2 more narcotics officers off street in light of misconduct probe

Posted: April 15, 2009

Two more narcotics officers have been placed on desk duty as FBI and local investigators delve deeper into allegations of police misconduct.

Officers Robert McDonnell and Richard Cujdik, both veterans of the Narcotics Field Unit, were recently removed from the street, though they retain their department-issued guns and police powers, Internal Affairs Chief Inspector Anthony DiLacqua said yesterday.

The officers' removal comes in the wake of the Daily News series "Tainted Justice," which began in February with allegations that Officer Jeffrey Cujdik, Richard's brother, lied on search warrants to get into targeted drug homes, and got too close to his informants.

Jeffrey Cujdik then became the focus of a federal-local task force, and he was placed on desk duty and forced to give up his police powers and service weapon.

The investigation widened after the Daily News reported allegations leveled by 15 store owners that the Cujdik brothers and officers who worked with them destroyed or cut wires to surveillance cameras during raids for drug paraphernalia, specifically little ziplock bags. Once the cameras were disabled, thousands of dollars in cash and merchandise went missing, the store owners alleged.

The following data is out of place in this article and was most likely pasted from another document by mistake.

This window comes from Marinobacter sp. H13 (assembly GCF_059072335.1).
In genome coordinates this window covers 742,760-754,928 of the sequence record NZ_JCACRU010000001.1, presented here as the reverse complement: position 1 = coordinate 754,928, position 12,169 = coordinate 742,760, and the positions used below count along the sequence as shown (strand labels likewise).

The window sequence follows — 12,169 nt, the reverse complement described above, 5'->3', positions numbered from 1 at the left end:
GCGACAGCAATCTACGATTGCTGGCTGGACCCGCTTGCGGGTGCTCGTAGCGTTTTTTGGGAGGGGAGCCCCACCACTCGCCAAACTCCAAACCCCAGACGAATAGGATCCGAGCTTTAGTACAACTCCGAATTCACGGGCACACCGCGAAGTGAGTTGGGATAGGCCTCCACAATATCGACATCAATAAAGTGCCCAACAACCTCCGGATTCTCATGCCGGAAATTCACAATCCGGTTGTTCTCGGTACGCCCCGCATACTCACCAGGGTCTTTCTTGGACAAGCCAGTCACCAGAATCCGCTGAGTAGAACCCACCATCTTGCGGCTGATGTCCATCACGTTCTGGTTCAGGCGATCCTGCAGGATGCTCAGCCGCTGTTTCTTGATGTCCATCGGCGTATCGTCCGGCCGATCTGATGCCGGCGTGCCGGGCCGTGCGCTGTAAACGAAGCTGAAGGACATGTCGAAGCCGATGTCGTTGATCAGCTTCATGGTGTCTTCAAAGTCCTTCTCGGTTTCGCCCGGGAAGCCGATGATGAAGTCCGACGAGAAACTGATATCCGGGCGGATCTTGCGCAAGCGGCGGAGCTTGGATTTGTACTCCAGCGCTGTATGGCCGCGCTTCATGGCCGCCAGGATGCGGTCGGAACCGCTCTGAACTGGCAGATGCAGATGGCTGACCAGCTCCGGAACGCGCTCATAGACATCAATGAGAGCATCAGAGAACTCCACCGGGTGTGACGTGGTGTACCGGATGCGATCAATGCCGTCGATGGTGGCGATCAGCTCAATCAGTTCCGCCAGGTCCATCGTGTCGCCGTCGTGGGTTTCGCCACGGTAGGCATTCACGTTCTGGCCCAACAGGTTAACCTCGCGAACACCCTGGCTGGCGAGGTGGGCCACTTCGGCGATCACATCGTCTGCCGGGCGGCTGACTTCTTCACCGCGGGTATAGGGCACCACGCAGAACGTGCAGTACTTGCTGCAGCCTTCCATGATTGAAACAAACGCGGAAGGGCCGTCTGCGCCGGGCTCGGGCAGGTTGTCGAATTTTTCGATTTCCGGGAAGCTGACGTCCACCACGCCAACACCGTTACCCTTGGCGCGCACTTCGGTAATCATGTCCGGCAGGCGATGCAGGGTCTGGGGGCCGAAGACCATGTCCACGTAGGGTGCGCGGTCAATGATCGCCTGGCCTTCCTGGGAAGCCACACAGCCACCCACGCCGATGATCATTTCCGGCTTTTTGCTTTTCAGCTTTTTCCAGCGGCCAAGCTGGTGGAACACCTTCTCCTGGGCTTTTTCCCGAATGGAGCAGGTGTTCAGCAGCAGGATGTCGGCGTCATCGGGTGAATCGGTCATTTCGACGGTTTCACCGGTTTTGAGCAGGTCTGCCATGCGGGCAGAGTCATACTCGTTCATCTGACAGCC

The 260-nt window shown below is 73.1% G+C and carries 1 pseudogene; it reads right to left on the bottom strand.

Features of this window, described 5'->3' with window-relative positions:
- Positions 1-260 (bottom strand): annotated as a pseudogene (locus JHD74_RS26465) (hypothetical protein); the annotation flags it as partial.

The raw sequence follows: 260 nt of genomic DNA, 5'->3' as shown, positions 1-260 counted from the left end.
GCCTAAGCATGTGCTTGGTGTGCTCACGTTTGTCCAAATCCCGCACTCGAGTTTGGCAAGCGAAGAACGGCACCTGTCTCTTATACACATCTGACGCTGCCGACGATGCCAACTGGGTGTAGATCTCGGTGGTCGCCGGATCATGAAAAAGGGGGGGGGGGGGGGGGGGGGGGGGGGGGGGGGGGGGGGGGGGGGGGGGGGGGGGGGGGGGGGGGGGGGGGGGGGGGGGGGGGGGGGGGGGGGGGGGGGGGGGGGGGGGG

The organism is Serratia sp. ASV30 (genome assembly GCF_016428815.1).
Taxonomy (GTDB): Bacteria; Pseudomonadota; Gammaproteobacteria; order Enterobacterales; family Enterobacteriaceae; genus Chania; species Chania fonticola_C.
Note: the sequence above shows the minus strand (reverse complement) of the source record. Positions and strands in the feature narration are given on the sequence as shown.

Richard Cujdik led a Sept. 11, 2007, raid of a West Oak Lane grocery store owned by Jose Duran. The officers used their bare hands, pliers and a bread knife from the store deli to cut camera wires, but didn't realize that Duran had a hidden backup hard drive that captured part of the raid.

The video, obtained by the Daily News and viewable on philly.com, shows Richard Cujdik searching Duran's van, apparently without a search warrant. Duran alleges that the officers seized about $10,000 in the raid, but in police paperwork documented taking only $785.

McDonnell, who worked closely with Jeffrey Cujdik, did not take part in the store raid. But McDonnell is linked to search warrants that are now in question.

For example, Jeffrey Cujdik wrote in an August 2007 search-warrant application that he and McDonnell watched a confidential informant buy marijuana from a North Philadelphia drug suspect known as "Pooh Bear." The informant, Ventura Martinez, told the Daily News that he'd never heard of "Pooh Bear" and didn't make the buy. In late February, federal prosecutors withdrew their case against the suspect.

Shortly afterward, McDonnell was taken off the street and put behind a desk at narcotics headquarters.

Last week, Richard Cujdik was transferred to the 15th Police District, at Harbison and Levick streets, where he is doing desk and phone work, DiLacqua said.

When asked why these three officers were singled out, DiLacqua said, "That's where the investigation led us." He declined to elaborate.

None of the officers has been charged with any wrongdoing. Jeffrey Cujdik's attorney has said that the allegations are untrue. Richard Cujdik did not return a phone call last night. McDonnell has repeatedly declined comment.

Meanwhile, Assistant Public Defender Bradley S. Bridge has challenged 53 drug convictions so far, citing the Daily News reports in court papers. *

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